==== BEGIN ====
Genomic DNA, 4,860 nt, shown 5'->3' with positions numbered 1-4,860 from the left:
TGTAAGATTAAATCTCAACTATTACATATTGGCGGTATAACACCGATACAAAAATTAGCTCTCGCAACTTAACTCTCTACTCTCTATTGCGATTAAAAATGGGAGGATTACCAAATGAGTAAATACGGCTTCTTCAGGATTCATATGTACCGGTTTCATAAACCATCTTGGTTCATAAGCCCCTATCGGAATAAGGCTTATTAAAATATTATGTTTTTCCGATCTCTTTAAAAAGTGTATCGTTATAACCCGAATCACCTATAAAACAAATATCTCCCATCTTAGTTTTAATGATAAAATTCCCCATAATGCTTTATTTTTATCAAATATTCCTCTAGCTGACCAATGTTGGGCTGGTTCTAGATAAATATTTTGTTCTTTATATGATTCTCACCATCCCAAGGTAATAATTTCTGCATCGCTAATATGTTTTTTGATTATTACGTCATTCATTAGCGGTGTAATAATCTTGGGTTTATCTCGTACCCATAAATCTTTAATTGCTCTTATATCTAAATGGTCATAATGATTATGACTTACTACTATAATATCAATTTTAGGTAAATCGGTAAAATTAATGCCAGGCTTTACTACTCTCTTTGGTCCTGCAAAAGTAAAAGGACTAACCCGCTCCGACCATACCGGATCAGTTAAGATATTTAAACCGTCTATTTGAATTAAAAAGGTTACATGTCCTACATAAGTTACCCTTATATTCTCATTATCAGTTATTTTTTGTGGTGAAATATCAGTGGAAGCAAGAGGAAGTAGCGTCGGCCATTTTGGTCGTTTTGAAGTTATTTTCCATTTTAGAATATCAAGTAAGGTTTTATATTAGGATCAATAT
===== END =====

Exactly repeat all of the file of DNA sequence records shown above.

Genomic DNA, 4,860 nt, shown 5'->3' with positions numbered 1-4,860 from the left:
TGTAAGATTAAATCTCAACTATTACATATTGGCGGTATAACACCGATACAAAAATTAGCTCTCGCAACTTAACTCTCTACTCTCTATTGCGATTAAAAATGGGAGGATTACCAAATGAGTAAATACGGCTTCTTCAGGATTCATATGTACCGGTTTCATAAACCATCTTGGTTCATAAGCCCCTATCGGAATAAGGCTTATTAAAATATTATGTTTTTCCGATCTCTTTAAAAAGTGTATCGTTATAACCCGAATCACCTATAAAACAAATATCTCCCATCTTAGTTTTAATGATAAAATTCCCCATAATGCTTTATTTTTATCAAATATTCCTCTAGCTGACCAATGTTGGGCTGGTTCTAGATAAATATTTTGTTCTTTATATGATTCTCACCATCCCAAGGTAATAATTTCTGCATCGCTAATATGTTTTTTGATTATTACGTCATTCATTAGCGGTGTAATAATCTTGGGTTTATCTCGTACCCATAAATCTTTAATTGCTCTTATATCTAAATGGTCATAATGATTATGACTTACTACTATAATATCAATTTTAGGTAAATCGGTAAAATTAATGCCAGGCTTTACTACTCTCTTTGGTCCTGCAAAAGTAAAAGGACTAACCCGCTCCGACCATACCGGATCAGTTAAGATATTTAAACCGTCTATTTGAATTAAAAAGGTTACATGTCCTACATAAGTTACCCTTATATTCTCATTATCAGTTATTTTTTGTGGTGAAATATCAGTGGAAGCAAGAGGAAGTAGCGTCGGCCATTTTGGTCGTTTTGAAGTTATTTTCCATTTTAGAATATCAAGTAAGGTTTTATATTAGGATCAATAT